By now, you’ve seen some of the investments the social media community has made in Pinterest. The visual inspiration engine resonates with communities in such a natural way it’s no wonder that the little network that could is on a meteoric growth trajectory. But as Pinterest usage and prevalence increases, marketers are beginning to ask themselves how best to leverage the platform to get its message out.
MagCloud publishers have been using Pinterest for some time, with good success thus far. We’ve reached out to some “Pinteresting” publications to understand more about Pinterest’s benefits: Cory Ann Ellis (Pinterest page here)– of AC Ellis Photography, SD Wedding Style and The Cake Lady Bakery – and Trey Hill – who uses both MagCloud and Pinterest for Square Root of Nine, a story telling agency.
Have some thoughts, tips or ideas of your own? Let us know in the comments! And as always, if you’d like to respond to us or the authors, the comments section is the place to be.
MagCloud: Have your publications used Pinterest for promotion recently? What have you seen from the platform that made the promotion unique?
Cory Ann: “We actively use Pinterest to promote our print and web publications. Pinterest is the fastest growing social media platform, and the viral exposure a company can receive through pinning is an important component of our marketing strategy.”
Trey Hill: “As the owner of a storytelling agency, sometimes it’s hard to distinguish what I do for myself and what I do to further our story. At some point, I just embraced that the line is blurry. I do use Pinterest regularly to bookmark images, stories and styles that I find appealing. I try to temper promoting my business, but do have a few boards that highlight my work.”
MagCloud: What do you think Pinterest might offer publishers that is unique to publishing (as opposed to the advantages for other small businesses)?
Cory Ann: “I think Pinterest offers publishers an opportunity to generate continued support and readership of past publications. When your publication is long off the shelf or not at the top of your promotional efforts, you have the ability through Pinterest to promote past issue sales, articles and advertisers. What a great way to stretch your reach and create a good use of past content rather than collecting dust in a lost folder on your hard drive.”
Trey Hill: “I’m certainly no publishing expert, but I think whether you’re a publication, small business, non-profit or sports team, Pinterest offers you the ability to curate tangible expressions of your brand’s story. You can craft a character and associate yourself, powerfully, with ideas, imagery and products you admire. However, most brands I interact with on Twitter aren’t taking advantage of this aspect of Pinterest.”
MagCloud: What are some tips that may help other publishers to get started on Pinterest?
Cory Ann: “Try not to only pin promotional pieces for your own business, but also images, services and products that supplement your business or life. For small businesses, Pinterest offers an easy method to allow your customers and readers to get to know the owners and employees by creating personal style boards. A personal connection is so important to brand and business loyalty, and this is a great easy way to reach out to your customers and share in a subtle way, without taking up vital print space. Pin images directly from your site or blog. Be sure the link back on Pinterest leads to a specific post and not just your home page. Use simple clear descriptions and hashtags on the images you pin. Make it easy for viewers to find your pins when they search.”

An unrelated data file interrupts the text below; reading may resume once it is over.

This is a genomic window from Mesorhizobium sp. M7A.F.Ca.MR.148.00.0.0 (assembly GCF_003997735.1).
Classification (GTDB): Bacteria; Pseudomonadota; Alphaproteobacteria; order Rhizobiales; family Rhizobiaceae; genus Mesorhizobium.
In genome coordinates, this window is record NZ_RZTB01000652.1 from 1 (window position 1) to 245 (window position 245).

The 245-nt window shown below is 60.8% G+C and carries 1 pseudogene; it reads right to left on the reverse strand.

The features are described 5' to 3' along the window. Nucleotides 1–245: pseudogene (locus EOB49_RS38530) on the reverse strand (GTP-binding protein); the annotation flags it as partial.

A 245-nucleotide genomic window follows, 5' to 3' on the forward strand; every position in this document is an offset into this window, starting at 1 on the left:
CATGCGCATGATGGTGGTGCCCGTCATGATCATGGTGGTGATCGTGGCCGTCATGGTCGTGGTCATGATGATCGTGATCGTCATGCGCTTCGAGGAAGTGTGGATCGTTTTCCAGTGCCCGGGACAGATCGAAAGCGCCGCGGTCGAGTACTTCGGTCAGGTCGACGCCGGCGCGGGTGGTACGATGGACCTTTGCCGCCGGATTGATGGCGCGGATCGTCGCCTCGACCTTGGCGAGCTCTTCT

Trey Hill: “Don’t be scared to pin things that might not end up in a click back to your website. People respect organizations that are secure enough in their own identity that they are free to applaud the efforts of others. And, when you begin to point people to the things you admire, more often than not, the favor is returned.”
MagCloud: Pinterest is a highly visual social media platform, how can you use that style to promote your publication?
Cory Ann: “We are visual people and the use of good images and design can draw a viewer in and entice them to read a full article or publication. We like to post images of our publication that link back to our sale page on Pinterest. Also a board can be created for each article or issue to supplement the publication and drive traffic back for a full purchase or download. Behind the scenes and extra images that don’t make the article are great to draw the viewer in without compromising the distribution of the original content. Most publications are driven by advertisers. By pinning the ads, websites and products of your advertisers, you create an increased value to your ad sales.”
Trey Hill: “First, let me start with a warning. Self-promotion in social media of any kind needs to be tempered. Heavily. Make sure you’re pinning 15-20 items that have nothing to do with you directly for everyone that points back to you. If you can make that ration even larger, do it. As Brian Regan so appropriately warned, ‘Beware the Me Monster.’ I am continually impressed with Warby Parker’s strategy for pinning. This past summer they launched a Blue Mirror sunglass lens & created a board that featured pins with that shade of blue. Of the 39 pins on the board, only one featured the glasses themselves. That was an interesting idea and could apply to publications as well. Does your current issue have a theme that you could pin from? What about doing boards inspired by the various stories? That kind of thinking gets people excited and generates repins and conversation, which in-turn builds loyalty to your brand and the larger story you’re trying to tell.”